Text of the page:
wide enough to catch both of the refence beams.  maybe 9 by 3, or
11 by 3.  This will waste some observing time but will provide
this good sanity check if you do this for one remote observing

OK, so that should work for photometry, but what about
polarimetry?  How can we be sure that the polarimetry is done at
the same pointing as the photometry?  Maybe a bug in your script
or some weird difference between Bob's polarimetry and photometry
code could mess this up? Well, its easy to check...start your
usual scripted observations, with the extra-wide photometry map,
but hang around long enough to watch the photometry execute and,
when the script tells you that you are observing the central
position of the map, write down the left and right beam offsets as
they appear on the comsoft screen. Also write down the Mac
file-number during that file - the central file of the map. Then,
when the polarimetry of Sgr B2 starts, do the same: write down the
left-beam and right-beam postions as they   They should match.
Record everything in the logbook.

(1F) Cross calibration of i.p. using Sgr B2  

- measures i.p. of outer pixels relative to center pixel  

The idea is to successively put each pixel on the peak of Sgr B2
and do polarimetry.  some points to keep in mind when writing the

...cycle through all the pixles rather than staying on one pixel
for a long time.  That way the "i.p.-difference" will be less
vulnerable to any potential changes in i.p. due to

...spend about 3 times as much time on pixel 5 as on any other
pixel. (that's best way to reduce overall errors in the
"i.p.-difference" between an outer pixel and pixel 5.)

...we don't need to do pixel 3.  it is not used for polarimetry.
We don't need to do pixels 2 and 7, as the i.p. for these pixels
has been pretty well determined by Moon tests.  That leaves 1, 4,
6, 8, 9 and of course 5.

...We need the equivalent of about 1 hour at tau=1 for each pixel.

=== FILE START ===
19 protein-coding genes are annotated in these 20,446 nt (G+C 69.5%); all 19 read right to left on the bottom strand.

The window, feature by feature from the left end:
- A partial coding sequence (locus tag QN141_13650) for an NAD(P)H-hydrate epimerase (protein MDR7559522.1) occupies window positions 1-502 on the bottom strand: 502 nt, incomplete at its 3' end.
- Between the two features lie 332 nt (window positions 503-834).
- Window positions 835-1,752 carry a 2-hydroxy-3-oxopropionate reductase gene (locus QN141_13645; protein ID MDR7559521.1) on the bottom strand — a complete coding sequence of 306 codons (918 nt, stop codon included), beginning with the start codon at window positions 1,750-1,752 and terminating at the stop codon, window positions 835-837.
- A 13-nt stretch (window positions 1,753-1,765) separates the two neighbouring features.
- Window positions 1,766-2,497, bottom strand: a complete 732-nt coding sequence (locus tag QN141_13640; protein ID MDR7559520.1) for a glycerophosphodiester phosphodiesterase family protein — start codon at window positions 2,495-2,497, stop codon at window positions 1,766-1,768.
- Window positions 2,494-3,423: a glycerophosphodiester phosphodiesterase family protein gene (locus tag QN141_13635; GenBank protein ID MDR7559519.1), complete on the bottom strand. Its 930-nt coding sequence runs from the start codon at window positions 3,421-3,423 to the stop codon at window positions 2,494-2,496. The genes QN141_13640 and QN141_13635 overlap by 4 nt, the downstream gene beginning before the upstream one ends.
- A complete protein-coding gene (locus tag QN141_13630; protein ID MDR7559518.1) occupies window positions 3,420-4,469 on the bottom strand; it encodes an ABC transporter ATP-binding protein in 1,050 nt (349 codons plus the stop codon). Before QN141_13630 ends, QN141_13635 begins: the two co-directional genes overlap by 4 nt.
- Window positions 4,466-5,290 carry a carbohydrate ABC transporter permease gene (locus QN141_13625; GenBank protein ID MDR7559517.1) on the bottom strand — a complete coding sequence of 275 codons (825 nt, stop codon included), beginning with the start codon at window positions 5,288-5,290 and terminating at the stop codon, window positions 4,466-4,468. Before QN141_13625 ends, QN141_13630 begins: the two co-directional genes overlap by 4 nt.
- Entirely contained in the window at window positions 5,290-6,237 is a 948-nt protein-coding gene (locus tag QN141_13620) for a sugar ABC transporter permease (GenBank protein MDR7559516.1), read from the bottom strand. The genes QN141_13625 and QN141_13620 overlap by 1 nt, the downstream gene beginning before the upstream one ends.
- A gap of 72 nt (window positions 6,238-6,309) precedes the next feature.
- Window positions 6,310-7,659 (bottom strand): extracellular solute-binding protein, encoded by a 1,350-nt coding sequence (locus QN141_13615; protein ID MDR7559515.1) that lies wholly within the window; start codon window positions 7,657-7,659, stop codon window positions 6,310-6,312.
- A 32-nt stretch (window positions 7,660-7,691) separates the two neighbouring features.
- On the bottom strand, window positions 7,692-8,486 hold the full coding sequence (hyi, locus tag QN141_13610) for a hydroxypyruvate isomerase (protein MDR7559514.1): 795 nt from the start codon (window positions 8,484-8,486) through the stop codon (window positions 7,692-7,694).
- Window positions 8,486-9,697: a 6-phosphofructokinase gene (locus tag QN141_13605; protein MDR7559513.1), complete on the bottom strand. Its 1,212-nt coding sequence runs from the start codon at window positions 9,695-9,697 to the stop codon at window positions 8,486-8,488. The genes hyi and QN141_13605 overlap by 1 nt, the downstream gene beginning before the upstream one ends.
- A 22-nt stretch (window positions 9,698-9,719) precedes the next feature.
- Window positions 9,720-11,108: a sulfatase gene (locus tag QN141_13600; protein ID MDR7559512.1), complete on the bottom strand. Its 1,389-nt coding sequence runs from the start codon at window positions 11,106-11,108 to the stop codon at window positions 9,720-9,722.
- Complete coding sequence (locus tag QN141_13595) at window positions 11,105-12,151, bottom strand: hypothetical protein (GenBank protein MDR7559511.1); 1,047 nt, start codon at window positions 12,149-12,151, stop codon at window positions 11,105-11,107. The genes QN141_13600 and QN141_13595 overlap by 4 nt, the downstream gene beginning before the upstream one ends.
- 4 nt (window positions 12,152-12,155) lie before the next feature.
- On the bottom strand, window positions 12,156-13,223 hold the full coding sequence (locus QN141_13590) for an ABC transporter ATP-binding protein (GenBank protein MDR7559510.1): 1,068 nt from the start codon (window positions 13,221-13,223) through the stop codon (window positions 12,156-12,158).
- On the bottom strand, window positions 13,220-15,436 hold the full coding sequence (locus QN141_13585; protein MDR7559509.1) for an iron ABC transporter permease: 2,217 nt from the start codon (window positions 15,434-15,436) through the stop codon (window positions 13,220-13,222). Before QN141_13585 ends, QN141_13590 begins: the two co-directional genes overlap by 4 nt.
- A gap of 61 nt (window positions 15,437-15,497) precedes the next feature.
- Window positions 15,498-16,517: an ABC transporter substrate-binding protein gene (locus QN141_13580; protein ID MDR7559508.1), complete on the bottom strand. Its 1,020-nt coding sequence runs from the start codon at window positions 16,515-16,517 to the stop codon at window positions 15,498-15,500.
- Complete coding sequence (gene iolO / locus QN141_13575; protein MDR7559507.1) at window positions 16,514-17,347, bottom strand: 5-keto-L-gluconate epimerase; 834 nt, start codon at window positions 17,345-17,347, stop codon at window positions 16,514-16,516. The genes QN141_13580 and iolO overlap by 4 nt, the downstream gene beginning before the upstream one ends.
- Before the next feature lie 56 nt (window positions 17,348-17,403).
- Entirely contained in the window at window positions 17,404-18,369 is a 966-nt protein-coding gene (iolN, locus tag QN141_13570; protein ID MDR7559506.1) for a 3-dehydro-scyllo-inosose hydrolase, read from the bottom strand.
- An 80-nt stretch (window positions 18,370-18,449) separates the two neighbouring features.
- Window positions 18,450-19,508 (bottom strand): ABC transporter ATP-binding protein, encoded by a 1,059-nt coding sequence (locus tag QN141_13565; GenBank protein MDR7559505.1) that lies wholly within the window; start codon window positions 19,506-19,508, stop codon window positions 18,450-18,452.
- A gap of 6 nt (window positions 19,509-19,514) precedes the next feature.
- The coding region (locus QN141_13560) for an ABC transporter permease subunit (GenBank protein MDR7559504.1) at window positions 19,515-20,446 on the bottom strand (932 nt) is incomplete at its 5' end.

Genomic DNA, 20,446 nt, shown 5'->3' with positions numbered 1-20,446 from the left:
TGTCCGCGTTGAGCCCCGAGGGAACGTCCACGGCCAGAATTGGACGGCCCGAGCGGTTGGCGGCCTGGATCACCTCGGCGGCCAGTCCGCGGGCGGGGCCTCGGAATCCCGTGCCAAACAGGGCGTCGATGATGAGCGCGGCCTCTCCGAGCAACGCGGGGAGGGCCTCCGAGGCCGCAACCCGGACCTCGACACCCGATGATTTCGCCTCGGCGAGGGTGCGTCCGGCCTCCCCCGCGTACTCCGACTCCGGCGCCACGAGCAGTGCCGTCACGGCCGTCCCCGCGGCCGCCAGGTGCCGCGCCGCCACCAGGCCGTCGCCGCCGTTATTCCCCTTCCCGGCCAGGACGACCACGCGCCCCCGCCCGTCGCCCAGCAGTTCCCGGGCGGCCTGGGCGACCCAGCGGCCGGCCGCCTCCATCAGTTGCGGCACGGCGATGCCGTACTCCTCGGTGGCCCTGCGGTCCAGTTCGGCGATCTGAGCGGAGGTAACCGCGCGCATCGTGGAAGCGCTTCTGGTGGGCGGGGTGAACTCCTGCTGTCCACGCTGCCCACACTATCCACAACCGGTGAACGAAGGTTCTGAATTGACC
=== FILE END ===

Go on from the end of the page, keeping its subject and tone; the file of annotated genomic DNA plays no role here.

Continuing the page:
(3 hours for pixel 5). Thats a total of 8 hours at tau = 1.  For
GC, each increase of 0.2 in tau increases the required integration
time by a factor of two.

...The occasional 3 x 3 pointing check (as usual) is always a good
thing, as needed, to keep us reaonably well pointed at peak.

...Pointing is more impt. for this test than for science
observations. But, even if we are off by an arcminute, the tests
will still be quite valuable and will give us most of what we

Priority 2: Getting more vectors on gc2 and gc3:

We have finished gc1.  As of July 19th we still want the
equilvalent of 24 additional hours at tau=1 on each of gc2 and gc3.

Field designations refer to Greg's tiling that is posted at "Plan
for Winter 2000: science", under "Plans".

gc2: (-1/2, 0) (-1/2, 1) (0,2) (0,4)
gc3:  (1/2, 0) (1/2, 1) (0,3) (0,4) (-1/2, 2) (0,5)

Note that each increase of 0.2 in the tau makes the needed
integration time double, for declination of GC. 

Priority 3: Beyond gc3...

(3A) Here is gc4

gc4:  (0,-3), (0,-2), (0,6), (0,4)

48 hours at tau=1 should be enough for gc4

(3B) If the tau is above 1.6 or so, it is best to extend the
polarization map of 6334, rather than integrate on the GC.  The
penalty for higher-tau is less for NGC 6334 than it is for GC.  I
aoplogize that we have not worked out pointing postions for 6334,
but if you look at the IRAS map you can see there is a whole ridge
of emission trailing off from the peak we have been mapping down
towards the SouthWest. Just follow the ridge.  Ten hours at tau =
1.6 should secure some detections at any of these new positions.
Another valuable thing to do is just to make a photometric map of
the whole 6334 ridge.  Look at the IRAS map on the web page and
make a judgement as far as the size of map needed.  It may be
better to make the map first as a way to pick pointing positions.
So, bottom line:  if 1.6 < tau < 2.0, do 6334.  Of course use 0.5
degree chop for photometry/polarimetry of 6334.  It will also be
good to repeat the polarimetry of that main field.  It does not
take long to get a good result as that main field is very bright.
We don't need much more than the equivalent of 12 hours of data at
tau of 1.3 for this "main" NGC 6334 position, called NGC 6334-I.

(3C) After gc4 (if we get that far) we want to try to increase the
chop and see how bad the microphonics are.  This test will tell
us what we need to do next summer, and if we manage to increase the
chop successfully this winter, we will take a peek at some off-plane